25 November 2014

Resources for teaching and talking about Ferguson

Here are a few links to resources that might be useful when talking to your students about the grand jury's decision in Ferguson last night. 

Facing History and Ourselves: Talking to Students about Ferguson

Larry Ferlazzo's Teaching Ideas for #Ferguson #Michael Brown (this includes ideas from August)

PBS NewsHour Extra: Understanding the grand jury ruling on Michael Brown's death

#sschat (Social Studies Chat is a Twitter chat for History/Social Studies teachers on Monday afternoons at 4 pm, topics vary): Teaching Ferguson: Current Events in the Social Studies Classroom

NEA President on grand jury's failure to bring indictment in Brown killing

31 March 2014

My Portfolio

As you know, over the past eight weeks I have been participating in a course in Online and Blended Learning. I have enjoyed flexing my tech muscles (though sometimes I feel tired and sore)! Below is the link to my course portfolio, a requirement for Leading Edge Certification.

https://sites.google.com/site/wojoslecportfolio/home

29 March 2014

Thoughts on Learning and Teaching Online

Learning online is not easy for me. I am easily distracted and find it difficult to focus for any length of time on a lesson. My reading comprehension is generally poor in an online environment so I have to do reading assignments multiple times (much more than usual), but even then the information doesn't always stick. With that said, I keep seeking out online courses because I know that with practice I will get better at it.

After taking this course in online and blended learning, I have a much better understanding of the ins and outs of online teaching and learning (iNACOL Standard A). It has helped me become a better online learner AND a better blended learning instructor. The grounding in theory and practice seems to have given me a more settled routine to approaching online learning. 

When I look at that iNACOL standards, I can see there are a few areas where I am successful. For example, Standard B requires the teacher to know and understand the use of current and emerging technologies to support student engagement in the online learning environment. Though I am relatively new to the online learning environment, I have confidence in my ability in the following areas:
  • The online teacher is able to select and use a variety of online tools for communication, productivity, collaboration, analysis, presentation, research, and online content delivery as appropriate to the content area and student needs.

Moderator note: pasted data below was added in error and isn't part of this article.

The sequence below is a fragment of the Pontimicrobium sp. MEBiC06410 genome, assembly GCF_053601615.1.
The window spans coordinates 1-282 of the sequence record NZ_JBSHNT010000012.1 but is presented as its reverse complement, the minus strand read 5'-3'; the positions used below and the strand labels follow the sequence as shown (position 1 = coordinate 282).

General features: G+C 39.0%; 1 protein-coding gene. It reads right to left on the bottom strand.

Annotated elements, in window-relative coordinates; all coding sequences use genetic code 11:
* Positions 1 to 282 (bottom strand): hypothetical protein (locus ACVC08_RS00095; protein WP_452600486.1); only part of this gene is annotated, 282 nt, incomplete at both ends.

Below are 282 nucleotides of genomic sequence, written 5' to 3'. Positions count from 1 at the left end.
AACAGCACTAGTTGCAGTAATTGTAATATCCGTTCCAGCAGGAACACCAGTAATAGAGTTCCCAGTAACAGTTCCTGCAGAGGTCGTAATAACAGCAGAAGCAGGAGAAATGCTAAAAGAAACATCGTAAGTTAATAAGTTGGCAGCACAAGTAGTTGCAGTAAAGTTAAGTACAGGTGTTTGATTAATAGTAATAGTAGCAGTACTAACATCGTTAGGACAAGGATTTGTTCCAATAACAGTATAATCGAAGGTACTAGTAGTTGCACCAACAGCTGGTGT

• The online teacher is able to apply troubleshooting skills (e.g., change passwords, download plug-ins, etc.).
  • The online teacher is able to identify and explore new tools and test their applicability to their content areas and students.
The last point is a bit of a double-edge sword for my students since I have had them use numerous online tools this year. They are very good with feedback, so some we haven't used more than once. Standard J is easy for me since I seek out opportunities to learn new things and I am generally good with parent communication via email or messaging in Edmodo. I am also confident with Standard E which requires teachers to model, guide, and use appropriate tools and strategies to encourage ethical online behavior. Even in the offline environment, I integrate lessons on copyright and plagiarism into my classroom. My particular areas of strength in this standard are:
  • The online teacher is able to establish standards for student behavior that are designed to ensure academic integrity and appropriate use of the Internet and online written communication; teach students that copyright laws are created for a reason.
  • The online teacher is able to model and comply with intellectual property policies and fair use standards and reinforce their use with students.
  • The online teacher is able to provide resources for students related to intellectual property and plagiarism.
Additionally, I do a pretty good job with assessments in Standard G and Standard H, but I am much more confident with formative assessments than summative assessments in this area. I worry about both validity and security in summative assessments. I am further confident in my abilities in the requirements for Standard F which require online teachers to be able to recognize and respond to diverse learner needs and provide accommodations as necessary. This area was my favorite module of the course because it opened my eyes to tools at my disposal that can help make my students' lives easier. In order to work well in this area I will need to continue to practice.

Speaking of practice, though I don't believe I am failing in any of the iNACOL standards, there are some areas where I really need more practice before I can say that I am confident in my ability. For example, in Standard C, while I am confident in my ability to create and implement a student-centered course, I am not as confident in my ability to create a relationship of trust or facilitate the development of community. As I in previous course responses, Standard D's requirement to provide prompt feedback is difficult for me. My communication skills are appropriate, but I am not good with timely. 

I am good with observational data in a face-to-face environment, but wonder if I will adequately catch student difficulties in the online environment as discussed in Standard I. To develop my skills in this area, I have started using electronic exit tickets in my classroom. Reading responses online will help me in this area.

Overall, I feel confident in my ability to teach in a blended or online environment, but I am aware there are several areas where I will need to continue to develop my skills.